• The up/downtick version was geometrically accurate at confirming price’s uptrend, where the bid/ask version was more geometrically approximate. See the resumption of the uptrend just after 10:00am.
  • Both the up/downtick and bid/ask breakdowns dipped into negative territory by 7:05am, though the up/downtick breakdown only remained there for about 3 minutes. The bid/ask version went as low as about -16K, and remained negative for over 30 minutes with another negative dip just before 8:00am.
  • A bit of selling commenced about 10 minutes after the European close, around 8:40am. And this kind of selling is shows that there are real differences between the two approaches. The bid/ask version nicely confirmed the selling where the up/downtick version very clearly disagreed with the price action. One of the breakdowns provided valuable information about what was really happening under the surface of the price action and gave clues as to what was likely to come. Guess which one?
  • The difference of the deltas on this day was more substantial, about 60K contracts, though once again the general shape of the breakdowns is very, very similar.

Commentary
On Tuesday the bid/ask version displayed greater potential to mislead if you are a trader who pays attention to the zero line. The sub-zero dip may have suggested weakness – a classic ES head fake tactic – when the real intention was further buying.

And again, the up/downtick breakdown gave you valuable insight during the 8:40 – 9:30am selling. Had you been watching the bid/ask breakdown, you might reasonably expect further selling. However, the up/downtick version’s price-volume disagreement alerted you to the strong possibility of underlying strength and revealed an imbalance of intent. Had you listened to the discordant conversation, it could have kept you short small, or not at all, and kept you stalking another long at a level where the price-volume conversation became harmonious once again.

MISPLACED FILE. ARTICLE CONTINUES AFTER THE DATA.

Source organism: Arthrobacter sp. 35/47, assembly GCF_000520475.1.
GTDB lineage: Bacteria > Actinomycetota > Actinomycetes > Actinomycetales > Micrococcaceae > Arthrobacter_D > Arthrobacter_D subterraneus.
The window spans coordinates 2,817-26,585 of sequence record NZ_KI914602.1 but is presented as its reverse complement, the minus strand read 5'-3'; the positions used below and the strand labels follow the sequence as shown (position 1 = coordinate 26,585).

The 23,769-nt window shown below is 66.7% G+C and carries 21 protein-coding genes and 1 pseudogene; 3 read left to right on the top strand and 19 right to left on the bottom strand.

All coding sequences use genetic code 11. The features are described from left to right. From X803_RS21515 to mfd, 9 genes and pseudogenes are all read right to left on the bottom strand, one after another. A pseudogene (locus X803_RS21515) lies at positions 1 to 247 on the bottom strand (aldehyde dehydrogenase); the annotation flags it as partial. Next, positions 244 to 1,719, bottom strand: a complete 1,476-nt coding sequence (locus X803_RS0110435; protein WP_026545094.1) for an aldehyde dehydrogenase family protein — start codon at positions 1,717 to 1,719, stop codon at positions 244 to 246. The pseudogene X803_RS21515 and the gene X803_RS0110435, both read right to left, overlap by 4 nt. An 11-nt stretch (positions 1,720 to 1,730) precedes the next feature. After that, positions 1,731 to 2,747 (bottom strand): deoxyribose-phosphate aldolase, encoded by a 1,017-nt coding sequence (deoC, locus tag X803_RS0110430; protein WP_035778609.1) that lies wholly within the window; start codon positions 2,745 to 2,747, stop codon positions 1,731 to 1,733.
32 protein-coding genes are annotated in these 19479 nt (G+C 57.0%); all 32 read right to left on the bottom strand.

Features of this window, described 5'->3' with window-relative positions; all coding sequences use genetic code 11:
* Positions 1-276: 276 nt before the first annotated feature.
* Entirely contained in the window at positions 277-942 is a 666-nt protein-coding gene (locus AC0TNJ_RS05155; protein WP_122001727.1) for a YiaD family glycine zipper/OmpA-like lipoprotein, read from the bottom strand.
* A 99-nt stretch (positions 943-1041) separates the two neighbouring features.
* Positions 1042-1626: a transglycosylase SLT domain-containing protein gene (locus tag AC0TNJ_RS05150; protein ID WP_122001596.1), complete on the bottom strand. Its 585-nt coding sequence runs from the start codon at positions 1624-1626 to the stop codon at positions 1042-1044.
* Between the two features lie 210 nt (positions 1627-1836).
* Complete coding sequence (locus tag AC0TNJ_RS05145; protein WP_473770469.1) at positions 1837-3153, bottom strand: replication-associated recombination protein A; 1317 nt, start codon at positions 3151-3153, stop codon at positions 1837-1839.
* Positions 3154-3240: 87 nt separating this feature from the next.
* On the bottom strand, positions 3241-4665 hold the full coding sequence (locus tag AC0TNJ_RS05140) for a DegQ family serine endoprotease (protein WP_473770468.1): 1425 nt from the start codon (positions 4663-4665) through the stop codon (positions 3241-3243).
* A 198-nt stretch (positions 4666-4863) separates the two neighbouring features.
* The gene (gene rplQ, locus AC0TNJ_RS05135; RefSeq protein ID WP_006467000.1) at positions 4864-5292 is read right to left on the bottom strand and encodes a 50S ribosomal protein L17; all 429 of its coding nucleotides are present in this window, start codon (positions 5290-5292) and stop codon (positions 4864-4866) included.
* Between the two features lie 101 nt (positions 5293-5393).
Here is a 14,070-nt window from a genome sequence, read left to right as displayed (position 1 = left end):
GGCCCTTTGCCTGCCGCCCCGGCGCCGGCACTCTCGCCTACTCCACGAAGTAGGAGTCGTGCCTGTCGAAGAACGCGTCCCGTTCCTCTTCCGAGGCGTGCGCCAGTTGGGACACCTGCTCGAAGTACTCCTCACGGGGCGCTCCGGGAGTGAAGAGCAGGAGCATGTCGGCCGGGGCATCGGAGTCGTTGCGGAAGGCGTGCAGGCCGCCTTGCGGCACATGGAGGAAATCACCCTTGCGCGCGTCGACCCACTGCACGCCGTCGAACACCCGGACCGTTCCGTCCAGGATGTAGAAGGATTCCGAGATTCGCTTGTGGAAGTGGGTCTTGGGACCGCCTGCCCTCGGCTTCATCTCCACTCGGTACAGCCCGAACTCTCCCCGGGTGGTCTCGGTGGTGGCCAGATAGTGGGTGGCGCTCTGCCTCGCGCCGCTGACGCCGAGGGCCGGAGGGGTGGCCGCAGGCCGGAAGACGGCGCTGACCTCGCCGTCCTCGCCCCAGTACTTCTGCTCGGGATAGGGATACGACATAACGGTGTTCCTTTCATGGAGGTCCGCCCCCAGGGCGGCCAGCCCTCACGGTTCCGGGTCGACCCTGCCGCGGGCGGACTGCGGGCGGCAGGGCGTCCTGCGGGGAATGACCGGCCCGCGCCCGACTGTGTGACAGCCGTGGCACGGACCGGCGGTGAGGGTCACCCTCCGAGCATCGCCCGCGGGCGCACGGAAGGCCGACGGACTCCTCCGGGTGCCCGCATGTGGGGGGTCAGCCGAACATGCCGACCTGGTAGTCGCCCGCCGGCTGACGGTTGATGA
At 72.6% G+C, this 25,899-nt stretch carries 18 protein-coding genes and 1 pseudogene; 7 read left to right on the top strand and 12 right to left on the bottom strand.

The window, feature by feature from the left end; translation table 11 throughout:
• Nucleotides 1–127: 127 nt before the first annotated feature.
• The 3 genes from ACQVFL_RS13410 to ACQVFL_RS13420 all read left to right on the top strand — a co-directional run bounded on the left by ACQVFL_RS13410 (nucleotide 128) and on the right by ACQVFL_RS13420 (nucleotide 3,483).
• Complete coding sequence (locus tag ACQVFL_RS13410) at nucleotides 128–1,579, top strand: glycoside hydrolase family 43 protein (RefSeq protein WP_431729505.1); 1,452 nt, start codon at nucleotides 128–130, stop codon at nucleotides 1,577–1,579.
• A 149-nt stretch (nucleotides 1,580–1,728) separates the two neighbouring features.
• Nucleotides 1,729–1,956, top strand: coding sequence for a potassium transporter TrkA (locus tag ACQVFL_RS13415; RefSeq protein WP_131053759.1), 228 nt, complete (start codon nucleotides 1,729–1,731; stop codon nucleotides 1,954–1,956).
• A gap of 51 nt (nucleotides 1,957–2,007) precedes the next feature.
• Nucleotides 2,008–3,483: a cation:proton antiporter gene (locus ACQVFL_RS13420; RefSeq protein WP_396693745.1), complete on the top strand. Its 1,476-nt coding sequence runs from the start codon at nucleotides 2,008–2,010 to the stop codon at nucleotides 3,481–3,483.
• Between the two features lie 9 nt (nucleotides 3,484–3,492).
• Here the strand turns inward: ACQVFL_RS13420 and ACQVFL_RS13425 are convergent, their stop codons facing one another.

Lastly, while the delta difference between the breakdowns seems substantial at about 60K, that’s really only about 2.6% of the day’s volume.

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Wednesday, 8/31:

Wednesday was a neutral day which saw trading of approximately 2.8 million contracts on a range of 22.25 points:

Acme Breakdown Showdown - WednesdayWednesday’s interesting way points:

  • The most interesting thing about Wednesday’s breakdowns is that they are very, very similar in shape, trend and character.
  • The bid/ask’s final delta was about -34K contracts, while the up/downtick’s final delta was ~1400. Most interesting here was the basically unchanged close, at about 1219.00, and the up/downtick breakdown agreed with a near-zero final delta.

Commentary